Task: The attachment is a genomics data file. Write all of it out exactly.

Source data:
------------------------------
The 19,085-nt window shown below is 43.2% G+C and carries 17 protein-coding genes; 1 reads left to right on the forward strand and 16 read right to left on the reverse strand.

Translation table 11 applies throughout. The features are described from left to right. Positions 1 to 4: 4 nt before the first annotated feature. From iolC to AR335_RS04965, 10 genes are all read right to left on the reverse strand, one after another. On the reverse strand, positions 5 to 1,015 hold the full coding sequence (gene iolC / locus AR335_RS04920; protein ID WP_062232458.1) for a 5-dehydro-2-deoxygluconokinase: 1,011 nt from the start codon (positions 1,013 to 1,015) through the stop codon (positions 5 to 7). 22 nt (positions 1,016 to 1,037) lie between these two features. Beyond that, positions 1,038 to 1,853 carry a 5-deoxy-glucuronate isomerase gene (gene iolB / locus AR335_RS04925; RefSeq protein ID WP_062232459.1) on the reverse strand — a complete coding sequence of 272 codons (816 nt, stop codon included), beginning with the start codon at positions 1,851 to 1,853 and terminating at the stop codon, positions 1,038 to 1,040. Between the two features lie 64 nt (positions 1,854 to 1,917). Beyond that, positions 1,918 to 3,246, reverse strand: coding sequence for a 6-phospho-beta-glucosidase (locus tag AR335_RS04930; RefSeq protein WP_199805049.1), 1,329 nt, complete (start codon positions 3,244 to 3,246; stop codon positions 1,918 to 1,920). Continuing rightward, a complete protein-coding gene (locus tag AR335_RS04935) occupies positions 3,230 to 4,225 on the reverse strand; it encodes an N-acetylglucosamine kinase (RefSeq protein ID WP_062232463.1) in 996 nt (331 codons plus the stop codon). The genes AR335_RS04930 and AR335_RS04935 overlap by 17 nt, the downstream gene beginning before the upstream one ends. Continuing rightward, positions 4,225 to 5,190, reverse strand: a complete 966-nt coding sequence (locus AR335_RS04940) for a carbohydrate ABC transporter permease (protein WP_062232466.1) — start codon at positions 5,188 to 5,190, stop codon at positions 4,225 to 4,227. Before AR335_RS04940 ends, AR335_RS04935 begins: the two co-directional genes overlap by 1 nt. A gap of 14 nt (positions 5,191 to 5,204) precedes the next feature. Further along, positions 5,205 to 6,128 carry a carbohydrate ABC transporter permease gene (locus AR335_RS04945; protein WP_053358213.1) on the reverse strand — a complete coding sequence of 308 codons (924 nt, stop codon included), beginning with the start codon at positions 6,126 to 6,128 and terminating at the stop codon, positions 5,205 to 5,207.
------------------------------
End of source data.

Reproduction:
The 19,085-nt window shown below is 43.2% G+C and carries 17 protein-coding genes; 1 reads left to right on the forward strand and 16 read right to left on the reverse strand.

Translation table 11 applies throughout. The features are described from left to right. Positions 1 to 4: 4 nt before the first annotated feature. From iolC to AR335_RS04965, 10 genes are all read right to left on the reverse strand, one after another. On the reverse strand, positions 5 to 1,015 hold the full coding sequence (gene iolC / locus AR335_RS04920; protein ID WP_062232458.1) for a 5-dehydro-2-deoxygluconokinase: 1,011 nt from the start codon (positions 1,013 to 1,015) through the stop codon (positions 5 to 7). 22 nt (positions 1,016 to 1,037) lie between these two features. Beyond that, positions 1,038 to 1,853 carry a 5-deoxy-glucuronate isomerase gene (gene iolB / locus AR335_RS04925; RefSeq protein ID WP_062232459.1) on the reverse strand — a complete coding sequence of 272 codons (816 nt, stop codon included), beginning with the start codon at positions 1,851 to 1,853 and terminating at the stop codon, positions 1,038 to 1,040. Between the two features lie 64 nt (positions 1,854 to 1,917). Beyond that, positions 1,918 to 3,246, reverse strand: coding sequence for a 6-phospho-beta-glucosidase (locus tag AR335_RS04930; RefSeq protein WP_199805049.1), 1,329 nt, complete (start codon positions 3,244 to 3,246; stop codon positions 1,918 to 1,920). Continuing rightward, a complete protein-coding gene (locus tag AR335_RS04935) occupies positions 3,230 to 4,225 on the reverse strand; it encodes an N-acetylglucosamine kinase (RefSeq protein ID WP_062232463.1) in 996 nt (331 codons plus the stop codon). The genes AR335_RS04930 and AR335_RS04935 overlap by 17 nt, the downstream gene beginning before the upstream one ends. Continuing rightward, positions 4,225 to 5,190, reverse strand: a complete 966-nt coding sequence (locus AR335_RS04940) for a carbohydrate ABC transporter permease (protein WP_062232466.1) — start codon at positions 5,188 to 5,190, stop codon at positions 4,225 to 4,227. Before AR335_RS04940 ends, AR335_RS04935 begins: the two co-directional genes overlap by 1 nt. A gap of 14 nt (positions 5,191 to 5,204) precedes the next feature. Further along, positions 5,205 to 6,128 carry a carbohydrate ABC transporter permease gene (locus AR335_RS04945; protein WP_053358213.1) on the reverse strand — a complete coding sequence of 308 codons (924 nt, stop codon included), beginning with the start codon at positions 6,126 to 6,128 and terminating at the stop codon, positions 5,205 to 5,207.